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DHA: A Nutrient That Keeps on Giving for Learning Success

DHA: A Nutrient That Keeps on Giving for Learning Success

It’s fitting that the full name of the nutrient DHA—docosahexaenoic acid—is long, since this special fatty acid offers long-term benefits to a growing child.

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Research has shown that a steady supply of DHA during the first year of life, from either breast milk or fortified formula, strengthens basic brain structures that shape the cognitive abilities a child will later use for meeting developmental milestones and succeeding in school. Here’s how DHA can benefit your baby, according to research.

Better Visual Acuity

A 1998 study showed that babies who consumed DHA had better vision scores at their first birthday than those who consumed no DHA. The retina of the eye is especially reliant on this fatty acid while vision is developing in the first weeks of life.  A 2005 study found that babies who got DHA from either breast milk or formula performed the equivalent of one line better on a standard eye chart at 12 months if they received DHA for 36 weeks and one and a half lines better if they received DHA for the full 52 weeks.  In a 2002 American Journal of Clinical Nutrition study, researchers from the University of Texas Southwestern Medical Center performed tests on 12-month-olds; the results showed better visual acuity (sharpness) and stereoacuity (the ability to see depth and distance) after a full year of receiving DHA.

Better Attention

Vision influences attention, the ability to focus and concentrate, which is considered foundational to learning. When University of Kansas researchers looked at babies who consumed varying amounts of formula that had DHA from birth through 4 months, 6 months, and 9 months of age, they found superior attention skills through 9 months as compared to same-age babies who received no DHA. These findings, reported in Pediatric Research in 2011, indicated that DHA continues to offer cognitive value throughout the first year of life.

Better Verbal Skills 

The visual and cognitive advantages due to DHA last well beyond infancy. In 2007, researchers reported in the journal Early Human Development that children who had received no DHA in formula or breast milk during the first 17 weeks of life had poorer visual acuity at age 4, and did worse on language tests showing verbal IQ, than those who fed breast milk. Infants fed formula that had DHA and ARA (arachidonic acid) scored similarly to breastfed infants on these tests.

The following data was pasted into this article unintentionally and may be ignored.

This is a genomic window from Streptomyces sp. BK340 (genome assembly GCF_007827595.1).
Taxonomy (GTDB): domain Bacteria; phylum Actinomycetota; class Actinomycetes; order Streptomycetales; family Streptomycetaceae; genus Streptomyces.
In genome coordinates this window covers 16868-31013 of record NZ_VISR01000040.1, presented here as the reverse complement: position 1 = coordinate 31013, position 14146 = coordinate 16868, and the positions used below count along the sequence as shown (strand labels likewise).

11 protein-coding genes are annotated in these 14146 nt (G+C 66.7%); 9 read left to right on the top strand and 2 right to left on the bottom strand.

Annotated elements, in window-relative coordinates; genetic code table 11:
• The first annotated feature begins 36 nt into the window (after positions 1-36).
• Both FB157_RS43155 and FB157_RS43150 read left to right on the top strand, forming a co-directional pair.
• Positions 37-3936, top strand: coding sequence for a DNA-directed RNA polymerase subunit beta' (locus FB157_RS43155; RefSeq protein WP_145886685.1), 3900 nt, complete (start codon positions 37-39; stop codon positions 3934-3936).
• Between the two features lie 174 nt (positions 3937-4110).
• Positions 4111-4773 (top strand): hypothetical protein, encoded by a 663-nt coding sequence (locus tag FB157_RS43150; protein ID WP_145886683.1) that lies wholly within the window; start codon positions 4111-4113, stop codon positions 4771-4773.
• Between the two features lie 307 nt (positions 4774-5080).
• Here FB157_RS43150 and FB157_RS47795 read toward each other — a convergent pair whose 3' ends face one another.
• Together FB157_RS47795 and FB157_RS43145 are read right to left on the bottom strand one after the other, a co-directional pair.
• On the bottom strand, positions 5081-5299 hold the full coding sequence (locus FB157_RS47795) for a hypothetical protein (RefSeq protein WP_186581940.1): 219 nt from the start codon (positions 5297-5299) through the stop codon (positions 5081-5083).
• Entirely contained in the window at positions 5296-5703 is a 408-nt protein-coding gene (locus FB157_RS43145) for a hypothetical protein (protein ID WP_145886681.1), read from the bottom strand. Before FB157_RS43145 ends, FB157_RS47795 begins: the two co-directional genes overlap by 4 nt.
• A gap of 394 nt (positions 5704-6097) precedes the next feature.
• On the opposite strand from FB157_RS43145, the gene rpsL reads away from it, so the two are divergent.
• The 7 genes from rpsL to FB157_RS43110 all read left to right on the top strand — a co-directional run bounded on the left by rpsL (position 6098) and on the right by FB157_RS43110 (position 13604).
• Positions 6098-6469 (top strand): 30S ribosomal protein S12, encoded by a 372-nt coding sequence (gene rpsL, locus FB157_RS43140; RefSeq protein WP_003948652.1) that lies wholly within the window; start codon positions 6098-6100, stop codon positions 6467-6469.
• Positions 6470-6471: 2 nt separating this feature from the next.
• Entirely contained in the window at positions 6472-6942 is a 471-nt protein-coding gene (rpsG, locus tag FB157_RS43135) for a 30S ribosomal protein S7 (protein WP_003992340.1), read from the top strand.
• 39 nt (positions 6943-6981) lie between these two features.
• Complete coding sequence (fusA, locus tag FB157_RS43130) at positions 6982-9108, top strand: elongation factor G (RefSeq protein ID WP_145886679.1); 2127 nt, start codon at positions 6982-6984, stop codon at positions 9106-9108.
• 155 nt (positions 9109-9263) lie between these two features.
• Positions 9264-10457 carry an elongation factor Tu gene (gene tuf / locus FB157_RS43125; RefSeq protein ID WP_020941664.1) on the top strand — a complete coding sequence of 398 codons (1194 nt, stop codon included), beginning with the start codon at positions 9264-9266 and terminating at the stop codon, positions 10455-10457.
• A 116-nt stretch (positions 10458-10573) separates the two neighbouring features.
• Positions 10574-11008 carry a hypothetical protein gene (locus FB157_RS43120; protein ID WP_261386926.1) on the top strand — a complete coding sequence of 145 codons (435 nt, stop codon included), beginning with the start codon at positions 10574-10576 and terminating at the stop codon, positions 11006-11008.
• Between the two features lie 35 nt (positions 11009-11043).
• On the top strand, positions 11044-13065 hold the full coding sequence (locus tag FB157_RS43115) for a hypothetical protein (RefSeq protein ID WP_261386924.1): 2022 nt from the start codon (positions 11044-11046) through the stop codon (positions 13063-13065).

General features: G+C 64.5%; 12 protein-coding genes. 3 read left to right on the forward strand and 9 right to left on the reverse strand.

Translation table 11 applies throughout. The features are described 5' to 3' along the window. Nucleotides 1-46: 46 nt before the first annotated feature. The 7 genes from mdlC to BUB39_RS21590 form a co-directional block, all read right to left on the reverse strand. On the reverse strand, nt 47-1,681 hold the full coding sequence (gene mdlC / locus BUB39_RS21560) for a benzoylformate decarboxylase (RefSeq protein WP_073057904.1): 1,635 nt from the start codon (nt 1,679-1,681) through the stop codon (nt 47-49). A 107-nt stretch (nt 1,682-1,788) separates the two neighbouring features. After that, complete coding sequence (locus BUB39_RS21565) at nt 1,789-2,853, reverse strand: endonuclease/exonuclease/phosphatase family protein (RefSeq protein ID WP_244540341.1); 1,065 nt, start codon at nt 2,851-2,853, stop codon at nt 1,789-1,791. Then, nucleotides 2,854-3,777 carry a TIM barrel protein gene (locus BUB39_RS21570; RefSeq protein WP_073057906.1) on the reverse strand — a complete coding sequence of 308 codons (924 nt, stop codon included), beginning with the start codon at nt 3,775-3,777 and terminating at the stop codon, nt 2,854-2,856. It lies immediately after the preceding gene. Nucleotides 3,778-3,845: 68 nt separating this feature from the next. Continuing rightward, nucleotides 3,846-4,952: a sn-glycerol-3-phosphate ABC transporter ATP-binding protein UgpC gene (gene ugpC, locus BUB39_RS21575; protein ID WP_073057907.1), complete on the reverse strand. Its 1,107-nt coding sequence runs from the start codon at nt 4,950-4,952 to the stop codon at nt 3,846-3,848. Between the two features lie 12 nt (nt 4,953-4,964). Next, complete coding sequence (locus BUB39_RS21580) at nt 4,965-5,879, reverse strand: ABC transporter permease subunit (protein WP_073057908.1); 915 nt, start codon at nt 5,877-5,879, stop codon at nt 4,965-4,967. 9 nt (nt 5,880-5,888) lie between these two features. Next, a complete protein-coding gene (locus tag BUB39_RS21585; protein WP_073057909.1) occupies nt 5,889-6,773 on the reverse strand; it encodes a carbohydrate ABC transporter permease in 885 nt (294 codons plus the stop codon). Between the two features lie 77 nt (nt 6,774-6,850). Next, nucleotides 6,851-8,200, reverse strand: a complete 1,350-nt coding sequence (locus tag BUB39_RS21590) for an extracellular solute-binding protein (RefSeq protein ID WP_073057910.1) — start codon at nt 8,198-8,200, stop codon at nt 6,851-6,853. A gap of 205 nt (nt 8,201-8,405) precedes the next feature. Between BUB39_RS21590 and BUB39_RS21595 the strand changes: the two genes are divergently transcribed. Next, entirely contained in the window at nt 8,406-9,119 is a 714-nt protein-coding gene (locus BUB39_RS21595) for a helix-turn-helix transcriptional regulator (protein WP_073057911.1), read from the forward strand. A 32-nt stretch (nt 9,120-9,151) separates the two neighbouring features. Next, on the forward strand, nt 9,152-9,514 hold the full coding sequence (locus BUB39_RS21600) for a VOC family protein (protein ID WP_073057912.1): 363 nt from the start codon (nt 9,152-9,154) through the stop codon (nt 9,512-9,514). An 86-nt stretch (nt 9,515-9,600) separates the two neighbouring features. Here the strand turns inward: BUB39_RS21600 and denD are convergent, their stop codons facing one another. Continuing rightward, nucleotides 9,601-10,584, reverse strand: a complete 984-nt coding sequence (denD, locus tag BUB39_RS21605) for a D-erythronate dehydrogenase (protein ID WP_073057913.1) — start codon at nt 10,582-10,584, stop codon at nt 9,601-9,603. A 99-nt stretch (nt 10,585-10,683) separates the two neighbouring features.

Having strong verbal skills—starting with understanding the spoken word and developing a wide vocabulary—may predict future school success.

Better Mental Development

In a study published in 2000, researchers tested a range of mental development skills in a group of 18-month-olds. Those who had received DHA during the first four months of life and had been shown to have better visual acuity at 4 months were also found to have better scores on the Bayley Scales of Infant Development—a standardized assessment of motor, language, and cognitive development of infants and toddlers—compared to infants who didn’t receive DHA. The toddlers who had consumed DHA as infants scored seven points higher on the mental-development portion of the Bayley (average score is 100), which looks at such cognitive skills as memory, problem solving, and classifying, along with social and language skills.

Better Executive Function

As children move into the preschool and school years, educators know that the ability to pay attention and respond directly affects learning. A study reported in the American Journal of Clinical Nutrition in 2013 found babies who had been fed DHA (compared to those who had not) showed better performance on intelligence and language tests at ages 3 to 6 years. The tests used are considered to be indicators of school readiness.

According to the researchers, skills that relied on a strong attention system advanced the most. These are the kinds of skills that make up what’s known as executive function—the ability to use self-control, focus, goal setting, and memory, among other abilities, to achieve. In fact, they’re skills that can help your baby succeed in school (when the time comes).

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